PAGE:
multiple providers will be competing for the subscribers, and anyway
it breaks point to point, which the city will need for itself, and which
I want to offer to residents as well.

My motivation for doing L2 is that it takes a lost of the front-end cost
burden off of potential smaller 'boutique' ISPs specializing in various
disciplines (very low cost/lifeline service, very high speed, 'has a big
local usenet spool', or what have you); such providers will have to pay
(and recover) a higher per-subscriber MRC, in exchange for not having to
themselves provision and install GPON splitters and something like a Calix
E7 -- such hardware will be installed by the City, and cost-shared; if/when
such a provider gets big enough, they can install their own, and we'll
cut them over.

I propose to take the project to the council for funding and approval
having in my pocket a letter of intent from a local 2nd tier ISP of 
long standing to become our launch provider, with no incentives over
the published rates except the guarantee of additional subscribers.

My underlying motivation, which is intended to answer any tradeoff queries
which I haven't explicitly addresses before this point, is to increase
the City's position as being "full service" (as small as it is, it does
it's own fire, police, garbage and water already), and improve it's
chances of selection by people who are deciding where to move.  The City
already has a relatively good image, within its target market, but as
time marches ever forwards, the maximum available broadband in its 
footprint will become less and less acceptable, and I expect that there 
are a significant number of people around the country for whom "I can 
get Gigabit in my house? Bidirectional? I'm moving" is a valid viewpoint.

I know already that "what kind of broadband can I get" is a top-5, and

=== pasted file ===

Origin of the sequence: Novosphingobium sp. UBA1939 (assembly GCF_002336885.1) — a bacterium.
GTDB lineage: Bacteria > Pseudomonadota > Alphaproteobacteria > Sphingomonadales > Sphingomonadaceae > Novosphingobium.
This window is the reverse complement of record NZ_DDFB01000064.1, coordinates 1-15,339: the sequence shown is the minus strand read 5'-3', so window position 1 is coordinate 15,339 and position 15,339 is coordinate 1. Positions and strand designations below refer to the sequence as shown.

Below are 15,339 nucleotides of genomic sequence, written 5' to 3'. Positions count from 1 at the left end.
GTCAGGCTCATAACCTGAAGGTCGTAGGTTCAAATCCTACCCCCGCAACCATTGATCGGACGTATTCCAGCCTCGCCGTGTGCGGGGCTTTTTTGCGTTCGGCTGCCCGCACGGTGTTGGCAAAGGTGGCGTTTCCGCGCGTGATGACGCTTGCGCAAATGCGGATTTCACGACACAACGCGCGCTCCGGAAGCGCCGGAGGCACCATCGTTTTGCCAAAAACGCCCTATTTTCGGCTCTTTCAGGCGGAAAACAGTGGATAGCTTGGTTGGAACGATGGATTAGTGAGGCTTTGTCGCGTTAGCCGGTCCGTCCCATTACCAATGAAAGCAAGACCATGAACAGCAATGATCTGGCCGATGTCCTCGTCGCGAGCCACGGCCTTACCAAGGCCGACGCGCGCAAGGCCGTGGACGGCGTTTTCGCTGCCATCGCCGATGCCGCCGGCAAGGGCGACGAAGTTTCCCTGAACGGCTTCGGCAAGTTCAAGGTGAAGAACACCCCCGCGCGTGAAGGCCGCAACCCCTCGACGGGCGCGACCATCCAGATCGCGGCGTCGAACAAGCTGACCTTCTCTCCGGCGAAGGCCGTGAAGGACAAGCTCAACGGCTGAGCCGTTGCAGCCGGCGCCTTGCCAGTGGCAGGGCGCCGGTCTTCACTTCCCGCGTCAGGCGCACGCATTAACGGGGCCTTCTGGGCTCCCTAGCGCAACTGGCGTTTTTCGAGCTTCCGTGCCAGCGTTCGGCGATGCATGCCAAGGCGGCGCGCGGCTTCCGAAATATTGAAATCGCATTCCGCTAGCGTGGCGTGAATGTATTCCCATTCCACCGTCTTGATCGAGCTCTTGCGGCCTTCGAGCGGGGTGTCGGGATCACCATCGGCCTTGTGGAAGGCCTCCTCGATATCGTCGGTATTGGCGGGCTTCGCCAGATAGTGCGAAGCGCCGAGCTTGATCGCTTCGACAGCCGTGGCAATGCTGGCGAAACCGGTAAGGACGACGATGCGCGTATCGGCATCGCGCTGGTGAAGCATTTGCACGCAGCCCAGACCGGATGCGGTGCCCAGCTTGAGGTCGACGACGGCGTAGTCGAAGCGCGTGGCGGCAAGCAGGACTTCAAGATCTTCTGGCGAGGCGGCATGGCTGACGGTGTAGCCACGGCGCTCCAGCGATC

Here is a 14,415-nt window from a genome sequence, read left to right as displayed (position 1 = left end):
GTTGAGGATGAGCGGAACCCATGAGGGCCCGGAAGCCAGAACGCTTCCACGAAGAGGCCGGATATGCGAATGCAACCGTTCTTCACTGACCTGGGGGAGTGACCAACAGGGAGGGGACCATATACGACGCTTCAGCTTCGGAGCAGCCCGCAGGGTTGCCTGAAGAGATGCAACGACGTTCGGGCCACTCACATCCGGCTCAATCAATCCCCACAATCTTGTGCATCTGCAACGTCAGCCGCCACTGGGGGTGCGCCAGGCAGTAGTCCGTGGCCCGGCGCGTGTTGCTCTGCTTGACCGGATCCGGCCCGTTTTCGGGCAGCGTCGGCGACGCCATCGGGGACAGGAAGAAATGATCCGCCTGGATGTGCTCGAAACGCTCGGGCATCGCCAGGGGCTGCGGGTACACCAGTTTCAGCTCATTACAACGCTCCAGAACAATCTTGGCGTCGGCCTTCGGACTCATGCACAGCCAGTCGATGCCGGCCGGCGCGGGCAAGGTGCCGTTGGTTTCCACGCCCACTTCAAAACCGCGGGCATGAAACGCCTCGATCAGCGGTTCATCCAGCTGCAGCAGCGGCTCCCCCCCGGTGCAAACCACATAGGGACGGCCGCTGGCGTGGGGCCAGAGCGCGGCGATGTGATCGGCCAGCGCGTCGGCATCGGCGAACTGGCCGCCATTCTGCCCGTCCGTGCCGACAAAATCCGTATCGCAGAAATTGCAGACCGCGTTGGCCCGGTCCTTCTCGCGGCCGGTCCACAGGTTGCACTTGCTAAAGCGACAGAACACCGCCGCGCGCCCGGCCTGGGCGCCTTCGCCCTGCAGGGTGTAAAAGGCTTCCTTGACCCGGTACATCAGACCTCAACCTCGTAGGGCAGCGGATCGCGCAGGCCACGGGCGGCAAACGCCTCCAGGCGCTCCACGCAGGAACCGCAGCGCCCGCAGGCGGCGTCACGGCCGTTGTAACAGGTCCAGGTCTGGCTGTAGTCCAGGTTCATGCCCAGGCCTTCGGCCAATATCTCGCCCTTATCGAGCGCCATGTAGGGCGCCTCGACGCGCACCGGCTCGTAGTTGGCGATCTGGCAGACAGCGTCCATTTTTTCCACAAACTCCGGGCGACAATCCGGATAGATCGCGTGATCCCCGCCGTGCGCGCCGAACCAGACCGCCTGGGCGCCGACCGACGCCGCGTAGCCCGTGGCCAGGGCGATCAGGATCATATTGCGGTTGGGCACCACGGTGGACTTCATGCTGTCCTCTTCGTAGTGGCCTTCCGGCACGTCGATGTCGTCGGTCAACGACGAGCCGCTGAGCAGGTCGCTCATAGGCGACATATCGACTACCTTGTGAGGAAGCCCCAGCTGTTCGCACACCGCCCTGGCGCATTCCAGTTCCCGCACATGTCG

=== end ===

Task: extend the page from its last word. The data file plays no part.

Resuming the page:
sometimes top-3 selection issue for people contemplating a move.

Things, therefore, which improve the city's image with potential immigrants,
be they residents or small businesses, are a Good Thing, whether because
those people actually want or need those services, or whether it's merely
because they like to bask in the reflected glow there of.

These things will likely reduce the city's vacancy rate, and thus increase
property tax revenue and hence the city's budget, in addition to slowly
improving the city's socioeconomic demographics, which will itself likely
have a salutary effect on the small businesses already here, and in the
decision processes of people thinking to move one here or start one.

That's my thinking so far.  Now comes the hard part: assembling enough
other budgetary numbers to determine how much it will cost, how much we'll
have to charge, and whether people will *pay* that much.

I don't have any illusions that the wholesale charges will be a revenue
stream for the City, and I won't let the council get any such ideas either;
the benefits to the city (aside from dark fiber to all our own buildings)
are a bit deeper than that, and will require sufficient time to come to

I wrote this as a summary for all the helpful NANOGers who chimed in this 
week, and as a clarification for those who weren't quite sure where *I* 
was trying to go -- all muni builds are sui generis, and this one moreso
than most.

If any of you see anything we've already said, but I left out, please 
let me know...

And have a Whacky Weekend.  If any of you pass through the west coast 
enroute to ORL, let me know.  :-)

-- jra

Jay R. Ashworth                  Baylink                       jra at
Designer                     The Things I Think                       RFC 2100
Ashworth & Associates         2000 Land Rover DII
St Petersburg FL USA               #natog                      +1 727 647 1274